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The Influence of Initial Horizontal Weight Placement on the Loads at the Lumbar Spine While Lifting

Schipplein, O. D., PhD; Reinsel, T. E., MD*; Andersson, G. B. J., MD, PhD; Lavender, S. A., PhD


Study Design This was a biomechanical study of the effect of the initial horizontal distance between a person lifting and the load. Experimental data were analyzed using a dynamic rigid link model.

Objective To determine the effect of the initial horizontal load placement on the moments acting on the lumbar spine and the lower extremity joints during lifting, and to determine the role of the lower extremities during lifting from the floor.

Summary of Background Data Epidemiologic studies have implicated lifting as a cause of back pain, and over 80% of all worker's compensation back injuries are considered to be caused by manual material handling. Guidelines have been proposed to increase the safety of lifting, but they are primarily based on static biomechanical analyses, psychophysical data, and physiologic limitations.

Methods Each of 12 male subjects lifted a weight box containing 0 to 300 N, in 100-N increments. Each subject performed 20 lifts—four weights at five horizontal distances (20, 30, 40, 50 and 60 cm). Motion was measured with an optoelectronic system, ground reaction forces were measured with a force plate, and moments were calculated using a rigid link model.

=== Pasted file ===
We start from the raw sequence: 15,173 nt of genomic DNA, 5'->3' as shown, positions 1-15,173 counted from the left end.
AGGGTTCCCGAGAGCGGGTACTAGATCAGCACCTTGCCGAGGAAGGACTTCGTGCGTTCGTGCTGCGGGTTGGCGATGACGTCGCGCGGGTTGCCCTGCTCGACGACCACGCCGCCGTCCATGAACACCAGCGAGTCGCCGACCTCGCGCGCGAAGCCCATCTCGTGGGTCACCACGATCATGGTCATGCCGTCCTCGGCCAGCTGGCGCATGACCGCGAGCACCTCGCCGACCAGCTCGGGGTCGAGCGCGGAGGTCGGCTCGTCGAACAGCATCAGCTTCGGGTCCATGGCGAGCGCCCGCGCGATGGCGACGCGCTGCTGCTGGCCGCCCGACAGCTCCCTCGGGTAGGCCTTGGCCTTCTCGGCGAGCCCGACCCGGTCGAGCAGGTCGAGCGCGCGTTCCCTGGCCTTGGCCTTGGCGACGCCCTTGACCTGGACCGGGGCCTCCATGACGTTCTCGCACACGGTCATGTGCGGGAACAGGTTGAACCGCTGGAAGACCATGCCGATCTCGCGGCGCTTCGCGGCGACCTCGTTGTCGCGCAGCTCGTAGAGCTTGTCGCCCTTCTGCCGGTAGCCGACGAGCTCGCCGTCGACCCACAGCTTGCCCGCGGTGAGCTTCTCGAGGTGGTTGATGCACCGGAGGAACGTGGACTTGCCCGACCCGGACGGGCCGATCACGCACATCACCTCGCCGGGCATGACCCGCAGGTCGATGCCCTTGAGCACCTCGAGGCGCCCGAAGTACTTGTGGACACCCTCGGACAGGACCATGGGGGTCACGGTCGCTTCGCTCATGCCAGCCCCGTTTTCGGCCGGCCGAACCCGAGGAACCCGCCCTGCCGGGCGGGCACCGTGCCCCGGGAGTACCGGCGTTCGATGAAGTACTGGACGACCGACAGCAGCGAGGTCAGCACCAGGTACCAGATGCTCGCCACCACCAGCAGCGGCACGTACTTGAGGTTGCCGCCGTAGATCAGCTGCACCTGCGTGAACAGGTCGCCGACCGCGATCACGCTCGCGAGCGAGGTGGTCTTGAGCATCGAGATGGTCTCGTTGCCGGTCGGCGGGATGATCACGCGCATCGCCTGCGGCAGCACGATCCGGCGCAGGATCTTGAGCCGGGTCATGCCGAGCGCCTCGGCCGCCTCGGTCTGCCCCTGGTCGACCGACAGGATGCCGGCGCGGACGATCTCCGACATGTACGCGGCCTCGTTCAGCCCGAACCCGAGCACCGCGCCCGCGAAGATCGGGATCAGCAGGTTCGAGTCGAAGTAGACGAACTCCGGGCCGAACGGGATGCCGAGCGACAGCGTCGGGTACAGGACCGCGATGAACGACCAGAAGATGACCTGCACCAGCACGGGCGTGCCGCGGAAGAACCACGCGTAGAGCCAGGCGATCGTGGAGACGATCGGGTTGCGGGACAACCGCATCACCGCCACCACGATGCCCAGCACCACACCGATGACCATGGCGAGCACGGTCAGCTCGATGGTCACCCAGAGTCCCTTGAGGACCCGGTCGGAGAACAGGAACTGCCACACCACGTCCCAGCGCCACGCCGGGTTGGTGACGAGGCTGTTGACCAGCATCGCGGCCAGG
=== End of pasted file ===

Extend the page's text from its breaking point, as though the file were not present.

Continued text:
Results The peak predicted L5-S1 moment increased as the weight and horizontal distance increased. The influence of horizontal distance on moment magnitude was nonlinear. As the distance changed from 20 to 40 cm, the distance-related rate of increase was approximately one-half of that occurring with a distance change from 40 to 60 cm. This can be explained by the need to reach out further, beyond 40 cm, which is accomplished by a deeper flexion of the knees and ankles and an anterior translation of the upper body and arms.

Conclusion As the horizontal distance at the start of a lift increased, the peak moment acting on the lumbar spine also increased, but the increase was nonlinear. This is explained by a change in the technique of lifting when the distance is 40 cm or greater.

Department of Orthopedic Surgery, Rush-Presbyterian-St. Luk's Medical Center, Chicago, Illinois

*Department of Orthopaedic Surgery, The Ohio State University, Columbus, Ohio.

© Lippincott-Raven Publishers.